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French Culinary Terms

The next podcast is here and we deal with French culinary terms. Chef Germain Peladeau and I talk over a list of commonly used words in the classical kitchen. It’s a very relaxed 9 minutes of fun and information. Chef Peladeau was one of my teachers years ago right here at CHIC. I look up to him; I have to he’s much taller. No, seriously, he is one of the best chefs I have ever met. I hope you enjoy and learn from the recording.

French Culinary Terms Link

Le Cordon Bleu Schools North America Culinary Glossary

Allumette: a “matchstick cut”, 1/8 by 1/8 by 2 inches, most often applied to potatoes.

Anglaise: a vanilla stirred custard consisting of milk, sugar and egg yolks.

Aspic: clarified stock with addition of gelatin, used to garnish many cold preparations.

Ballotine: a hot or cold dish made from a mousseline style farce (forcemeat). Often the dish is poultry stuffed with forcemeat and then poached or braised.

Batonnets: a classical cut measuring ¼ by ¼ by 2 ½ inches, 2 inches for ACF competition.

Bavarois: a cold dessert composed of rich custard, whipped cream, various flavorings and gelatin. It is French for “Bavarian cream”.

Bechamel: a mother French white sauce made by stirring milk into a butter-flour roux. The thickness of the sauce depends of the proportion of flour and butter to milk.

Beurre Manie: equal part butter and flour (uncooked roux) kneaded together to separate starch molecules. Used to thicken soups and sauces.

Blanquette: a white stew made by poaching or simmering meat in liquid, finished with a liaison. The meat is not browned before simmering as not to impart color to the finished product.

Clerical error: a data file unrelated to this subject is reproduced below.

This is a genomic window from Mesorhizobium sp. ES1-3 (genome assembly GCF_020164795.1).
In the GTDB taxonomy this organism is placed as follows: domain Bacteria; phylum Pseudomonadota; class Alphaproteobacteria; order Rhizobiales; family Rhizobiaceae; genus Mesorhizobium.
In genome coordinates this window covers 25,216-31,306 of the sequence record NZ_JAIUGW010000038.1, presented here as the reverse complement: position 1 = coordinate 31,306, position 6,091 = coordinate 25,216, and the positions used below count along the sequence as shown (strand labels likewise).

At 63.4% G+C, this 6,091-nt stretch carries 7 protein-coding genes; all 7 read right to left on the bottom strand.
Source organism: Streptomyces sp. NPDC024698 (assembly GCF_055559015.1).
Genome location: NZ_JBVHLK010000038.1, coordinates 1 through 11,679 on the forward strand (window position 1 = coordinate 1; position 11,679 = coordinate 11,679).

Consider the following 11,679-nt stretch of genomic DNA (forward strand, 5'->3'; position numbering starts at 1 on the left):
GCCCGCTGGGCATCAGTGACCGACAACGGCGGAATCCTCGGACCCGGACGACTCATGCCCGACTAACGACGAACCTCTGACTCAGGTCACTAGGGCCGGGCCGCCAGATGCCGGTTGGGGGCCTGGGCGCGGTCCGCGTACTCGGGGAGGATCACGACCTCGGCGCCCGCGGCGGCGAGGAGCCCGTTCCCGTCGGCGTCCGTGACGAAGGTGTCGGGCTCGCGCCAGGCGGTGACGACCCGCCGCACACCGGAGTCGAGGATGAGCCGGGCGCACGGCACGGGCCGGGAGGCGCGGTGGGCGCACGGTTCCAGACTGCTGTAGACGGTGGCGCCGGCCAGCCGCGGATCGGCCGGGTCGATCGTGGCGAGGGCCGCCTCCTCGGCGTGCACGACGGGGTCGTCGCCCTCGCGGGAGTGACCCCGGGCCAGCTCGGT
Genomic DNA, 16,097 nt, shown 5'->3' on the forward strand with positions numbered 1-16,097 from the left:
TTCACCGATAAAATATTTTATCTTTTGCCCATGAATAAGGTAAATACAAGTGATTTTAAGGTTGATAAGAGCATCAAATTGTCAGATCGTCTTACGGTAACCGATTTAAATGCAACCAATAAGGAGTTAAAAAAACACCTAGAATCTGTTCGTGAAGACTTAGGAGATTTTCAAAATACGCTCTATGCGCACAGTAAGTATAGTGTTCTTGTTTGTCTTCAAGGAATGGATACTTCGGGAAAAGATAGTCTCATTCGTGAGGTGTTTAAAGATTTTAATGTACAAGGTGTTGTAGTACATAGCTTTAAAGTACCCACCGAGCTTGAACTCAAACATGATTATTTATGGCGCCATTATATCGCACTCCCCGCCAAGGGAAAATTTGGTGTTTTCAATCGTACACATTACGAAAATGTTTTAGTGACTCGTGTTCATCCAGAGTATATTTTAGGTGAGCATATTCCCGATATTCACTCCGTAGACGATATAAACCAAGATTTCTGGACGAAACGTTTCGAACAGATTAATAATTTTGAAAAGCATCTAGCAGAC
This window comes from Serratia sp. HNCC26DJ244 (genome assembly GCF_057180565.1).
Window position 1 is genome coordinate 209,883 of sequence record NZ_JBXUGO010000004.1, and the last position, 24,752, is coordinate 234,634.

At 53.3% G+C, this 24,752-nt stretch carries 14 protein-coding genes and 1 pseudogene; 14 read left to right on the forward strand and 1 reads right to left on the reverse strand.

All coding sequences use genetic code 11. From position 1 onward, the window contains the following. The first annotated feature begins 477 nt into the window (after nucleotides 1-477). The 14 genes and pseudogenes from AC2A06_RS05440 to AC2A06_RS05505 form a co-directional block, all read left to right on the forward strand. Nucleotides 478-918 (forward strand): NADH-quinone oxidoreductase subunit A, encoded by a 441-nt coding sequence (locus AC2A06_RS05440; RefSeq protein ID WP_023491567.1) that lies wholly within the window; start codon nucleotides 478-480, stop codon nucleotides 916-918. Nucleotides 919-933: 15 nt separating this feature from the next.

Boudin (blanc) Sausage: a sausage made with forcemeat comprised of veal, pork, chicken or rabbit. It is French in origin.

Brunoise: a classical cut measuring 1/8 by 1/8 by 1/8 inches

Brunoisette: a classical cut measuring 1/16 by 1/16 by 1/16 inches.

Cheveau: a “hair-like” classical cut measuring 1/32 by 1/32 by 2 inches usually done on a mandolin.

Chiffonade: a classical cut where leafy vegetables or herbs have been rolled tightly then sliced thinly into ribbons.

Chinois: a metal conical sieve with and extremely fine mesh. It is used for pureeing or straining.

Ciseler: thin cuts similar to a chiffonade, may also refer to the thing scoring of skin or fish or game birds.

Concasse roughly chopped vegetables usually referred to tomatoes, which have been mongered, and the seeds removed.

Coulis: a sauce made from a puree of vegetables or fruit, either raw or cooked, served hot or cold.

Court Bouillon: aromatic poaching liquid made from mirepoix and an acidified liquid (usually wine or citrus).

Crème: cream

Demi-glace: a sauce made from 50% espangnole sauce and 50% brown veal stock that is reduced by 50%. Some contemporary interpretations omit the espagnole sauce and simply reduce brown stock.

Emincer: a cut that typically refers to a thin slice of onion or shallot performed by cutting from top to bottom of a “halved” item not by cutting across the rings.

Escalope: a French term for a very thin, usually flattened slice of meat or fish.

Espagnole: a classical mother sauce consisting of brown stock, brown roux, caramelized mirepoix, and tomato product. It is used with brown stock and reduced to form demi-glace.

Farce: a raw protein emulsification used for stuffings.

Fond: stock, there are three types: fond blanc which is white stock, fond brun which is brown stock and fond de vegetal which is vegetable stock.

Fricassee: a white braise or stew. Product is sweated in fat imparting no color and finished in sauce (no liaison).

Fumet: a concentrated stock.

Galantine: poultry poached and served cold